Since Game 2 of their first-round series against the Philadelphia Flyers, the New York Rangers’ power play was either neutralized or an albatross, but that changed in a 5-1 Game 5 win against the Pittsburgh Penguins on Friday. That unit finally broke through with a 2-for-3 night, shifting the special teams questions to Pittsburgh this time around.
As it turns out, Pittsburgh’s PP problems probably deserve some attention, too. The Penguins went 0-for-4 on the night, prompting some criticism from head coach Dan Bylsma after the game.
“I don’t think we’ve attacked and shot enough on our power play,” Bylsma said.
He pointed to one sequence in particular: the Penguins had a 5-on-3 opportunity to end the second period. Down 4-1 late in the middle frame, penalties to Derick Brassard and Dan Girardi gave the Rangers a golden opportunity to get back into the game. Instead, the Rangers kept the Pens from converting on close to 1:30 of 5-on-3 time. Bylsma noted that the team had its fair share of chances, yet he lamented their inability to “capitalize” on those opportunities nonetheless.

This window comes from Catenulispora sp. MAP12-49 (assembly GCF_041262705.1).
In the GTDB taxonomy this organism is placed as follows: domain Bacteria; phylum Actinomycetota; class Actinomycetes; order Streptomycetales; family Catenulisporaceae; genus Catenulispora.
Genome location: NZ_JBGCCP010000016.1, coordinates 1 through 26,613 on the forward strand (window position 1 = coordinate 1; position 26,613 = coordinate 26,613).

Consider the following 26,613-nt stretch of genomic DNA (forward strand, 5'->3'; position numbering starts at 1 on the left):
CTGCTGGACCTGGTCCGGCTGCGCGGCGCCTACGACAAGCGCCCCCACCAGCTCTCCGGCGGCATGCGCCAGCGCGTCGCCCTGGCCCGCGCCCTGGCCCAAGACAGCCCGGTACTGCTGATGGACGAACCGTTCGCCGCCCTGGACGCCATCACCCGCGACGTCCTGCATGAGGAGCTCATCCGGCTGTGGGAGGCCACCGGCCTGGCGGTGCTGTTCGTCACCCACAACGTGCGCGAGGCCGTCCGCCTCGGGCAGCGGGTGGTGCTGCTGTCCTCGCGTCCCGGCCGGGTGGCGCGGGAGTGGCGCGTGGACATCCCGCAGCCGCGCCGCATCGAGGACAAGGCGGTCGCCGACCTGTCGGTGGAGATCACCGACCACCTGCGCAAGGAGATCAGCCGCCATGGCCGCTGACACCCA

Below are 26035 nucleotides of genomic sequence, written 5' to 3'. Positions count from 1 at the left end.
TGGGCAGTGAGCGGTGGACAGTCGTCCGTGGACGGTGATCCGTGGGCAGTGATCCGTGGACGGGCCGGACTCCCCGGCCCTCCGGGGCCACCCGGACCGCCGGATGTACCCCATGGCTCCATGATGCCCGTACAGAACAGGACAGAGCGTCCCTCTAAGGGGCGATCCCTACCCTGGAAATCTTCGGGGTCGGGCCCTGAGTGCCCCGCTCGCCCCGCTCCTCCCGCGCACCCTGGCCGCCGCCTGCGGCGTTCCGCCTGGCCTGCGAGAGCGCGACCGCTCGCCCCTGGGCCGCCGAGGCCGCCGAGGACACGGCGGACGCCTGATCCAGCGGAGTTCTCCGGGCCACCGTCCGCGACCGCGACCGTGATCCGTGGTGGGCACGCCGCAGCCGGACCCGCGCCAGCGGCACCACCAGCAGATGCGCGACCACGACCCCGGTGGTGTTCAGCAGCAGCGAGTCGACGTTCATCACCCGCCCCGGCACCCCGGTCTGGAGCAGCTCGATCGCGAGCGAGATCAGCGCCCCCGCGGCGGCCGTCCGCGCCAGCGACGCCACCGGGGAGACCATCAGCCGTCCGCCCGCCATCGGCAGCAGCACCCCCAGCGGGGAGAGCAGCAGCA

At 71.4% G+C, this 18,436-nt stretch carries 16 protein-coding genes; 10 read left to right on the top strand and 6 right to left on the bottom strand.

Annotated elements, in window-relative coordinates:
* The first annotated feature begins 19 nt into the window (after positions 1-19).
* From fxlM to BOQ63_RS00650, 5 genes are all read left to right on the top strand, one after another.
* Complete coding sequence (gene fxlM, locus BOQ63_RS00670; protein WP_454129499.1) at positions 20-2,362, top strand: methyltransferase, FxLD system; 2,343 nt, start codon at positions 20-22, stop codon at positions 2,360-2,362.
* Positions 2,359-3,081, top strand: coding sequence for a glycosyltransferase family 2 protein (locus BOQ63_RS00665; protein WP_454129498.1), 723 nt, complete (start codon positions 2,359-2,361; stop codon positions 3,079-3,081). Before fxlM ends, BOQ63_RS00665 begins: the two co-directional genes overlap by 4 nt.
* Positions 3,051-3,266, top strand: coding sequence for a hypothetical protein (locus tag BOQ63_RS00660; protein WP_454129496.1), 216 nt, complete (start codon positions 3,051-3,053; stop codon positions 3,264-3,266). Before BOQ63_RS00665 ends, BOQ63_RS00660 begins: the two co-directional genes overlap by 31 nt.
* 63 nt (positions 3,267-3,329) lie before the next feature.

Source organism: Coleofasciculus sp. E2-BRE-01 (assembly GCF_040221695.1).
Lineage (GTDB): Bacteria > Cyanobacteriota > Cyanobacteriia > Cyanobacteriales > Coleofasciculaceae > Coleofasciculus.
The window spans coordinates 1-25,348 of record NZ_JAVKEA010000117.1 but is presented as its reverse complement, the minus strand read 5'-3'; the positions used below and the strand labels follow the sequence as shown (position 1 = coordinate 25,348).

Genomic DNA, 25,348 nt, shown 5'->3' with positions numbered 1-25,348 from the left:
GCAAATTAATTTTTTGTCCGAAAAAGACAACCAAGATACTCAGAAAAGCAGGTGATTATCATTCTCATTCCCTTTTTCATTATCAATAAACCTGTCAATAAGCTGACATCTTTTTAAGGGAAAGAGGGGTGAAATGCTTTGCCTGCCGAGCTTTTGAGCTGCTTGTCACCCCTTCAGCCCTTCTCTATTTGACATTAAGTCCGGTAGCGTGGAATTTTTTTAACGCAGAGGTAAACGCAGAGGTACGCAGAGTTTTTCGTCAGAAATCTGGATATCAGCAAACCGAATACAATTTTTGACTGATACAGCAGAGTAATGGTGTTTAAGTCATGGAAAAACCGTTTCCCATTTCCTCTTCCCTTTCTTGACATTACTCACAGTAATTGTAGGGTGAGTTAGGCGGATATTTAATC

It’s easy to make too much out of one game, yet the Rangers now have two power-play goals to the Penguins’ one (although shorthanded goals muddy the picture enough that special teams might be considered a draw).
Pittsburgh hasn’t been able to score a power-play goal in four of its five games against the Rangers in the 2014 Stanley Cup Playoffs after finding the net with the man advantage in all but one game against Columbus (Pittsburgh went 6-for-29 in six postseason games against the Blue Jackets).